Court reverses ruling against home school organizations

Legal News Line Aug. 11, 2008, 2:56pm

Jerry Brown (D)

SACRAMENTO, Calif. (Legal Newsline)-Parents do not need teacher certification to teach their own children at home following a change of legal opinion issued by the California state Appellate Court on Friday.

The victory for home-schooling organizations reverses the court's previous opinion issued in February, which organizations viewed as a ban.

Supporters argued the ruling could seriously damage the growing business of home schooling, while impinging on a parent's right to choose the course of education for their own children.

The court's latest opinion on the subject states, "California statutes permit home schooling as a species of private school education."

With an estimated 166,000 children currently being home-schooled in California, the impact of the decision and the potential precedence for other states to follow suit posed a significant threat to the industry as a whole.

"This is a great victory for home-school freedom," said Home School Legal Defense Association Chairman Mike Ferris, who was part of the legal team that argued the case in court.

Friday's ruling seemed highly unlikely following the initial ruling, he said.

"It is unusual for an appellate court to even grant a petition for rehearing as this court did in March," Farris said. "But it is truly remarkable for a court to completely reverse its own earlier opinion."

After the court's March decision to vacate its February ruling, strident support from home-school organizations poured in.

California's three largest homeschool organizations -- California Homeschool Network, Homeschool Association of California and Christian Home Education Association - issued a joint brief to defend the right of all parents to home school. Numerous other private organizations too wrote briefs in defense of home education.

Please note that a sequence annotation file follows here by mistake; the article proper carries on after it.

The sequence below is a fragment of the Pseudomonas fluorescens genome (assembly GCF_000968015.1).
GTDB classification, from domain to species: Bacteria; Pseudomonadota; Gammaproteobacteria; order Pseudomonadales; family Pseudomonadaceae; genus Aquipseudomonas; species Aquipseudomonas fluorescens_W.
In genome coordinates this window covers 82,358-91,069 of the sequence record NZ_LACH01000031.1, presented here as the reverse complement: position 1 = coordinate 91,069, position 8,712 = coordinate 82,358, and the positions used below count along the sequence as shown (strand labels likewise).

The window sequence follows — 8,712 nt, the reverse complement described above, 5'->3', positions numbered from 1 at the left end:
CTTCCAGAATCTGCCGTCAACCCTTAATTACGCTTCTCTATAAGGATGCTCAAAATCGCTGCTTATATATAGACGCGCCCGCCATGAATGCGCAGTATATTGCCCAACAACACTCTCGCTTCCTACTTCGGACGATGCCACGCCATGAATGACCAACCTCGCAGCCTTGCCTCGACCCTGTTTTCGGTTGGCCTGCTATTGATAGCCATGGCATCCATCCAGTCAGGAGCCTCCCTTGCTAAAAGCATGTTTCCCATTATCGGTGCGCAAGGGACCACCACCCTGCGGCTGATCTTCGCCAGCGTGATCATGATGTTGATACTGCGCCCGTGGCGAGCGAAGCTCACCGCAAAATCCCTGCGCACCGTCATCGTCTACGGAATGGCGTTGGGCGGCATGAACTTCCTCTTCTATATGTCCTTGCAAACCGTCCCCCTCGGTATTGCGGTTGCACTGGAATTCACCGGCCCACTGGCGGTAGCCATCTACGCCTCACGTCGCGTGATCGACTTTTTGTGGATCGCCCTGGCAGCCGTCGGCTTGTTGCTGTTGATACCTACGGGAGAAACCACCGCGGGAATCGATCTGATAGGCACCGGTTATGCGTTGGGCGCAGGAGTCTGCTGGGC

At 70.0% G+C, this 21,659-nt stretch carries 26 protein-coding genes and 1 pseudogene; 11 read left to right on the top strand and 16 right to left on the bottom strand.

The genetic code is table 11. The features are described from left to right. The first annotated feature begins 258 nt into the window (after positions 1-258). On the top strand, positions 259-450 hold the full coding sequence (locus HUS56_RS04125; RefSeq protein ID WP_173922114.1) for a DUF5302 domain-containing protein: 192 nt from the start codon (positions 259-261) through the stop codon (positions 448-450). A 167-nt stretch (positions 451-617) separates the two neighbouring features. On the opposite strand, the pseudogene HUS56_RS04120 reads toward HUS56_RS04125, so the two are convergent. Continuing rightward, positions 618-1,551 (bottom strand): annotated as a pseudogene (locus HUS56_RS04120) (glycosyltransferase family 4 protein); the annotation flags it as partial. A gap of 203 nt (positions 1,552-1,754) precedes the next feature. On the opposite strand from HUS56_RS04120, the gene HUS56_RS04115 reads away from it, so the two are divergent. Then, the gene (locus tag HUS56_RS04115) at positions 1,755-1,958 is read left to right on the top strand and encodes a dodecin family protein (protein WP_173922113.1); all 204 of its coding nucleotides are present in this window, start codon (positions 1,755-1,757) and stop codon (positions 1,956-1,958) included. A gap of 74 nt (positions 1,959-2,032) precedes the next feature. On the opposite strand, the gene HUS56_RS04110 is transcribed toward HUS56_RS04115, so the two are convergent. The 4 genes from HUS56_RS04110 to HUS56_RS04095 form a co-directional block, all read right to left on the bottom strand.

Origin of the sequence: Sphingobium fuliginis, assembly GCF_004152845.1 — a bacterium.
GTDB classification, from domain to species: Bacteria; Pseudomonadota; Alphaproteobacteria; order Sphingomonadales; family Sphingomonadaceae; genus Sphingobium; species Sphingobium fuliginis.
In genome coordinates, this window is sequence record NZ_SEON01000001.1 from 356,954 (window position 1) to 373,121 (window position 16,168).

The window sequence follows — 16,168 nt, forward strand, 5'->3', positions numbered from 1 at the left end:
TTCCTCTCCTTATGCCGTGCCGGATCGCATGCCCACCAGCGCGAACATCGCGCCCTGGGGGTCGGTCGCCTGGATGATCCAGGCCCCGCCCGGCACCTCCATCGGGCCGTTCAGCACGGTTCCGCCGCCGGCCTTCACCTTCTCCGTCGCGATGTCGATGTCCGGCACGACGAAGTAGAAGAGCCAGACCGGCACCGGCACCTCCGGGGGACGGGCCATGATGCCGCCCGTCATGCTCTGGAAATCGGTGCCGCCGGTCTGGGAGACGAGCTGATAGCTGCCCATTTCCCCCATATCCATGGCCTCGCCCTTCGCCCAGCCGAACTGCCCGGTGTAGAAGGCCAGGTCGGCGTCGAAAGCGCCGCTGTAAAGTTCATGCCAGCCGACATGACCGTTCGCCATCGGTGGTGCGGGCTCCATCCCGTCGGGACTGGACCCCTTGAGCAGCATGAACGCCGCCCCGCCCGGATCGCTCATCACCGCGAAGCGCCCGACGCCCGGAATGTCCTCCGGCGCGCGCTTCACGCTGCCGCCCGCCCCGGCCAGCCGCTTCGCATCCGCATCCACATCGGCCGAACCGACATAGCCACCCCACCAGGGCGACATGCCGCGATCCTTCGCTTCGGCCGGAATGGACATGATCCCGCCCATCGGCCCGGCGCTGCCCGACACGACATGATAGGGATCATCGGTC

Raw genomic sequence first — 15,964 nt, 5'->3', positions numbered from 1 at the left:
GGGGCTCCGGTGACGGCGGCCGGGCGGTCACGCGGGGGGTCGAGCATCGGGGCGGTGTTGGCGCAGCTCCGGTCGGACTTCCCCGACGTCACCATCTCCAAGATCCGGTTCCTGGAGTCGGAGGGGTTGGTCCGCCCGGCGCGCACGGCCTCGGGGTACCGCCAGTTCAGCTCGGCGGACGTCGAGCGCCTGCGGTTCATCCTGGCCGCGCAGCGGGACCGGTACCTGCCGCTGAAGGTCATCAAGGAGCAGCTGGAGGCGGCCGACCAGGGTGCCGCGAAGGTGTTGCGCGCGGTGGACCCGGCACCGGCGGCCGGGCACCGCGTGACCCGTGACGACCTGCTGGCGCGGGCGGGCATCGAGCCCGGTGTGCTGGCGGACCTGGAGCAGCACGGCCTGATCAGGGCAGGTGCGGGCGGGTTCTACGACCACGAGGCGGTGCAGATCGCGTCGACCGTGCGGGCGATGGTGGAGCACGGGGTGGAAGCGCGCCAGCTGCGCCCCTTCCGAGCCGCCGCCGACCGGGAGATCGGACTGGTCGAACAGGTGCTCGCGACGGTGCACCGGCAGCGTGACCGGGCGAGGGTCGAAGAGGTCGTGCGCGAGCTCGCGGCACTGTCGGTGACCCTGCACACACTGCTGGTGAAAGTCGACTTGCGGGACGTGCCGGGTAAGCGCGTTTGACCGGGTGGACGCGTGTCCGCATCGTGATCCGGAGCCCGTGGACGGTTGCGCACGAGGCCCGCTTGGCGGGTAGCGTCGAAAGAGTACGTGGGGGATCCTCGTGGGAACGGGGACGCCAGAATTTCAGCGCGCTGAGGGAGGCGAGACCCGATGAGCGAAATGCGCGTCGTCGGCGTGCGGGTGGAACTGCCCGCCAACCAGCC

Further support came from the highest powers in the state, including Republican Gov. Arnold Schwarzenegger, Democratic Attorney General Jerry Brown and Superintendent of Public Instruction Jack O'Connell,a also a Democrat.

The California school system has allowed home schooling if parents filed proper paperwork establishing themselves as private schools, hire credentialed tutors or enrolled children in independent study programs.

"As head of California's public school system, it would be my wish that all children attend public school," O'Connell said. "But I understand that a traditional public school environment may not be the right setting for each and every child."

Schwarzenegger called the ruling a victory for California students.

"This decision confirms the right every California child has to a quality education and the right parents have to decide what is best for their children," he said.

The Attorney General offered legal support to the home-school legal team during the trial.

According to a United States Department of Education report issued in 2003, more than 1.1 million students are home schooled. With California comprising close to 20 percent, the financial threat of losing those students was significant for home-school organizations, particularly those that sell curriculum or provide online support on a fee basis.

While those celebrating the victory focused on the importance of choice, the business network associated with home schooling includes a vast network of organizations.

Most parents who home school have many choices of programs to choose from in the competitive marketplace.

They pay tuition, books and service fees to participate. Web sites like Home School Marketplace connect home school families with economic opportunities that can be pursued from home.

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